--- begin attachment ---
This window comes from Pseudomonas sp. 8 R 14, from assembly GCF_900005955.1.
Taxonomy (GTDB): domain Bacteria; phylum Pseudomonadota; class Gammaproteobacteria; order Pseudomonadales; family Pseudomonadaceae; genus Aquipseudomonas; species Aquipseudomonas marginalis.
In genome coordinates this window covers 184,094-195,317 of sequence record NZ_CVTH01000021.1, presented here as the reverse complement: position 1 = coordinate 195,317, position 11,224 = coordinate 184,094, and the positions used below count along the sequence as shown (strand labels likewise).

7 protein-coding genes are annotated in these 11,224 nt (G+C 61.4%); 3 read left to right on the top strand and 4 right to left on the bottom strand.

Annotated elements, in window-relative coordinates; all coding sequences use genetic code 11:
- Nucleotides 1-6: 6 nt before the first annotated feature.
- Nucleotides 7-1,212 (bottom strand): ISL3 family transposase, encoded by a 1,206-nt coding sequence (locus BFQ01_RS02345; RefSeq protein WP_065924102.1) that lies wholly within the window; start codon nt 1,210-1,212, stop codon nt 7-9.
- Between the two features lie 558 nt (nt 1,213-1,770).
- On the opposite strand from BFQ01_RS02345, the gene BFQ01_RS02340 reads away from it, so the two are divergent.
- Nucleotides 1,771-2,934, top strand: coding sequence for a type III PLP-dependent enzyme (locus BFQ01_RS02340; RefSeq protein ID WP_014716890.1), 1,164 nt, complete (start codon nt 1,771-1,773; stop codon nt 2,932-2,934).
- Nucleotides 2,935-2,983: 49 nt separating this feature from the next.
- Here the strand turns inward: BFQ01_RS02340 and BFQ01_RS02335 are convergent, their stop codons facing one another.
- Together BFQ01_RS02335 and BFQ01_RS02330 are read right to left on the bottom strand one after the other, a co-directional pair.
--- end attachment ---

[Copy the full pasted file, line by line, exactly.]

This window comes from Pseudomonas sp. 8 R 14, from assembly GCF_900005955.1.
Taxonomy (GTDB): domain Bacteria; phylum Pseudomonadota; class Gammaproteobacteria; order Pseudomonadales; family Pseudomonadaceae; genus Aquipseudomonas; species Aquipseudomonas marginalis.
In genome coordinates this window covers 184,094-195,317 of sequence record NZ_CVTH01000021.1, presented here as the reverse complement: position 1 = coordinate 195,317, position 11,224 = coordinate 184,094, and the positions used below count along the sequence as shown (strand labels likewise).

7 protein-coding genes are annotated in these 11,224 nt (G+C 61.4%); 3 read left to right on the top strand and 4 right to left on the bottom strand.

Annotated elements, in window-relative coordinates; all coding sequences use genetic code 11:
- Nucleotides 1-6: 6 nt before the first annotated feature.
- Nucleotides 7-1,212 (bottom strand): ISL3 family transposase, encoded by a 1,206-nt coding sequence (locus BFQ01_RS02345; RefSeq protein WP_065924102.1) that lies wholly within the window; start codon nt 1,210-1,212, stop codon nt 7-9.
- Between the two features lie 558 nt (nt 1,213-1,770).
- On the opposite strand from BFQ01_RS02345, the gene BFQ01_RS02340 reads away from it, so the two are divergent.
- Nucleotides 1,771-2,934, top strand: coding sequence for a type III PLP-dependent enzyme (locus BFQ01_RS02340; RefSeq protein ID WP_014716890.1), 1,164 nt, complete (start codon nt 1,771-1,773; stop codon nt 2,932-2,934).
- Nucleotides 2,935-2,983: 49 nt separating this feature from the next.
- Here the strand turns inward: BFQ01_RS02340 and BFQ01_RS02335 are convergent, their stop codons facing one another.
- Together BFQ01_RS02335 and BFQ01_RS02330 are read right to left on the bottom strand one after the other, a co-directional pair.